The trials and tribulations of a weirdo

Sigh. I hate it. My kid is awesome. He’s hard work, and he struggles with ‘stuff’ but he’s awesome. Unfortunately, many other people don’t see it that way. 

Friday he had OT again, and it went awesome this time. He’s really been working hard on controlling his over reactive responses so he doesn’t lose it so big. It’s working. He’s definitely gaining some more control, but it will be a slow process. So, OT play was good. 

Friday night, we had our family friends and their kids again, and they all played beautifully for a few hours, which was also great. 

Today, my son had his tap dancing class. Last week, he missed the class to attend his cousin’s birthday party on the Central Coast, and so today, he noticed that the girls had progressed with extra ticks on their names for new steps learnt. That meant he was behind. He freaked out, ran out of the room and hid under a desk in the reception area. He started lashing out under there, and I approached to start emotion coaching him.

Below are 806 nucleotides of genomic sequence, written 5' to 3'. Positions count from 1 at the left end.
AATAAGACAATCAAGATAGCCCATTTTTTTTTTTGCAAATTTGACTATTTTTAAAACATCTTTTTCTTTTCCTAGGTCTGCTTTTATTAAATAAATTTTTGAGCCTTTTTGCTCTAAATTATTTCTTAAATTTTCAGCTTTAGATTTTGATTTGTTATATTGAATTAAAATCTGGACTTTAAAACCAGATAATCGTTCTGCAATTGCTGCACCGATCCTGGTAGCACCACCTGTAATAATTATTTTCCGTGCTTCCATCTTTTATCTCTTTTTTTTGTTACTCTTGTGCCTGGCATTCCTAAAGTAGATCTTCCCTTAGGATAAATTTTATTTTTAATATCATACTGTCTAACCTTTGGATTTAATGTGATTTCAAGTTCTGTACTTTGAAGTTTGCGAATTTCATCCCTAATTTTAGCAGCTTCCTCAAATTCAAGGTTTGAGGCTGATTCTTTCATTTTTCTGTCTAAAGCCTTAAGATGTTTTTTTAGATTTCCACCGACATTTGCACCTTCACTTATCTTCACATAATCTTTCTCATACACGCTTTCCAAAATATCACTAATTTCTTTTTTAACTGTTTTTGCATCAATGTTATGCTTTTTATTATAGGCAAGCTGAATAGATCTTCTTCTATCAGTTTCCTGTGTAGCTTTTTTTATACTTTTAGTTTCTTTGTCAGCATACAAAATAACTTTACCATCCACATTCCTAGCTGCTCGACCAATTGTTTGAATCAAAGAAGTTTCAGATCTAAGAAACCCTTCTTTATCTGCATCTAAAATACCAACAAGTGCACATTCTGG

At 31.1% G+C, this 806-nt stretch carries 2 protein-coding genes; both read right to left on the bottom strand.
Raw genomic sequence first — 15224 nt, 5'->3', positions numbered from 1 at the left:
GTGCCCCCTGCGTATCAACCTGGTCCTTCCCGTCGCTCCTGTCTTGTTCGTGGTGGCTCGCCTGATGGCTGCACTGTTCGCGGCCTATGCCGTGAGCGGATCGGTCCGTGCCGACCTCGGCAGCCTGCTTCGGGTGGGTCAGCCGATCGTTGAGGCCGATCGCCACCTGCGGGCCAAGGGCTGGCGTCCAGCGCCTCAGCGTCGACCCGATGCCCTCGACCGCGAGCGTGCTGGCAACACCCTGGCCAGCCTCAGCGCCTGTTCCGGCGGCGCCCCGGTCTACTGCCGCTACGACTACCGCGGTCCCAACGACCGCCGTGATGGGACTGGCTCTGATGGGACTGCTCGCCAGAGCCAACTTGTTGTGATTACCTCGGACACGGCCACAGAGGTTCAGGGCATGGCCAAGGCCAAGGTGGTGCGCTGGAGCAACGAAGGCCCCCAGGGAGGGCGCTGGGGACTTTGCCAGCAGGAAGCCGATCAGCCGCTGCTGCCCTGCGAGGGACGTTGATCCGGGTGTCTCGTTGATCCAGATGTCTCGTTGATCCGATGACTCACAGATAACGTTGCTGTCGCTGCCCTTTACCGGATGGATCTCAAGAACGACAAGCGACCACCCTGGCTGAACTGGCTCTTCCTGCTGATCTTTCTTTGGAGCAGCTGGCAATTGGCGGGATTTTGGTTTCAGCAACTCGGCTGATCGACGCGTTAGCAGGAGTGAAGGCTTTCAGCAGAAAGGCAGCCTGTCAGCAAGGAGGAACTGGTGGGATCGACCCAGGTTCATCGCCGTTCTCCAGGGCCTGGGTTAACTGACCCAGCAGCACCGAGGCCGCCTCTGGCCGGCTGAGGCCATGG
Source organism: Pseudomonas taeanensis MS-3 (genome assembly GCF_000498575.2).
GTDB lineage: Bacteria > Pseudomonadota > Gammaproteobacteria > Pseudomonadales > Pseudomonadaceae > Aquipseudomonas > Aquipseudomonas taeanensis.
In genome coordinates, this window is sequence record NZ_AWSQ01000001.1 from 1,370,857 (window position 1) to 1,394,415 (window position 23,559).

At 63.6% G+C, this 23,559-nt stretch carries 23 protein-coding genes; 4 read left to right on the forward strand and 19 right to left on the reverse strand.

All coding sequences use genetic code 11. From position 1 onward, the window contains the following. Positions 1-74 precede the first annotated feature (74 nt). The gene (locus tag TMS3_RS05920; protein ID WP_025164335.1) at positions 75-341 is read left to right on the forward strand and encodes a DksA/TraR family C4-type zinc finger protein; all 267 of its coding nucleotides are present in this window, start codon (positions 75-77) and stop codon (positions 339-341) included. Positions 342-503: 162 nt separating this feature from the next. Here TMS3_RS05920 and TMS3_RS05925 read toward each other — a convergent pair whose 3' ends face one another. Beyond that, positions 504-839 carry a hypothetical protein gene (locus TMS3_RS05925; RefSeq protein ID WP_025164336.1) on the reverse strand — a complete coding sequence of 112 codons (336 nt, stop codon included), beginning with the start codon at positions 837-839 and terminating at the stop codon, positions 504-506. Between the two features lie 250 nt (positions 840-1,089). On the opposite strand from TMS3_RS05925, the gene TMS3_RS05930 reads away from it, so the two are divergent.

Son: “I HATE tap dancing! I knew I should have come to class instead of that stupid party! Now I’m behind when I was ahead of everyone before! I’ll never come again.”

Me: “Sweetie, you are feeling really worried and angry because you think that you missed out on knowing things that the others know. Everyone else understands that that is normal, and that everyone does things at different times which makes the progress slower or faster than others. You love tap dancing, and you really do want to come again.”

Son: “Grrrr. NO I DON’T! You are an idiot! They are all stupid and I hate that stupid teacher! (he proceeded to start knocking over chairs, kicking me with tap shoes on…which hurts let me tell you! and throwing my phone on the floor).